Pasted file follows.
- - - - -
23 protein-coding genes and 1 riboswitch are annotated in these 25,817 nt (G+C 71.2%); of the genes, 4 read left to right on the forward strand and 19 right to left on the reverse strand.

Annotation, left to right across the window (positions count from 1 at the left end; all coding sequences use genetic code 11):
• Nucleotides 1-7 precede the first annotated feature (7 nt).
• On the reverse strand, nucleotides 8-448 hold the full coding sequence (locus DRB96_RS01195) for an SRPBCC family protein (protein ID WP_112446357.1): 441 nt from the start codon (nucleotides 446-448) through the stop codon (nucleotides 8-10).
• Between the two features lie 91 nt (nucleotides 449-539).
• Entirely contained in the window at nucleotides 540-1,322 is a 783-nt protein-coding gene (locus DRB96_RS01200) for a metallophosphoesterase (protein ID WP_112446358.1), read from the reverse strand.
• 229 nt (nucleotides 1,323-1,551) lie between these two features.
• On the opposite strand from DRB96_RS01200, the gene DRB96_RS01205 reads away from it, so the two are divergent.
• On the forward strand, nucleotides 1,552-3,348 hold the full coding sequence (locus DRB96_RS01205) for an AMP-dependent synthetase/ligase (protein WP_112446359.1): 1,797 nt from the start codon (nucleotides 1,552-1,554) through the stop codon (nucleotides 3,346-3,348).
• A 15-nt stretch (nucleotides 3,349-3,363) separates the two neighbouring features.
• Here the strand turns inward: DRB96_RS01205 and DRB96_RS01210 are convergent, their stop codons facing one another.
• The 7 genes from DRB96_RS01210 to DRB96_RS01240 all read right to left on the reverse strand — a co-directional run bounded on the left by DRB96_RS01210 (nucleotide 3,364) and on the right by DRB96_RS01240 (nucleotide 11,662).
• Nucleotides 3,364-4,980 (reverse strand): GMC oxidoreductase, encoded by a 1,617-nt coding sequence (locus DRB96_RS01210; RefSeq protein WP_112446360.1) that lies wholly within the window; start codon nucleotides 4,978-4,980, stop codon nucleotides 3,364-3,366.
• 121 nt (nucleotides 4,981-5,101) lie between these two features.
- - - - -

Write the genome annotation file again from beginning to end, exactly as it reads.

23 protein-coding genes and 1 riboswitch are annotated in these 25,817 nt (G+C 71.2%); of the genes, 4 read left to right on the forward strand and 19 right to left on the reverse strand.

Annotation, left to right across the window (positions count from 1 at the left end; all coding sequences use genetic code 11):
• Nucleotides 1-7 precede the first annotated feature (7 nt).
• On the reverse strand, nucleotides 8-448 hold the full coding sequence (locus DRB96_RS01195) for an SRPBCC family protein (protein ID WP_112446357.1): 441 nt from the start codon (nucleotides 446-448) through the stop codon (nucleotides 8-10).
• Between the two features lie 91 nt (nucleotides 449-539).
• Entirely contained in the window at nucleotides 540-1,322 is a 783-nt protein-coding gene (locus DRB96_RS01200) for a metallophosphoesterase (protein ID WP_112446358.1), read from the reverse strand.
• 229 nt (nucleotides 1,323-1,551) lie between these two features.
• On the opposite strand from DRB96_RS01200, the gene DRB96_RS01205 reads away from it, so the two are divergent.
• On the forward strand, nucleotides 1,552-3,348 hold the full coding sequence (locus DRB96_RS01205) for an AMP-dependent synthetase/ligase (protein WP_112446359.1): 1,797 nt from the start codon (nucleotides 1,552-1,554) through the stop codon (nucleotides 3,346-3,348).
• A 15-nt stretch (nucleotides 3,349-3,363) separates the two neighbouring features.
• Here the strand turns inward: DRB96_RS01205 and DRB96_RS01210 are convergent, their stop codons facing one another.
• The 7 genes from DRB96_RS01210 to DRB96_RS01240 all read right to left on the reverse strand — a co-directional run bounded on the left by DRB96_RS01210 (nucleotide 3,364) and on the right by DRB96_RS01240 (nucleotide 11,662).
• Nucleotides 3,364-4,980 (reverse strand): GMC oxidoreductase, encoded by a 1,617-nt coding sequence (locus DRB96_RS01210; RefSeq protein WP_112446360.1) that lies wholly within the window; start codon nucleotides 4,978-4,980, stop codon nucleotides 3,364-3,366.
• 121 nt (nucleotides 4,981-5,101) lie between these two features.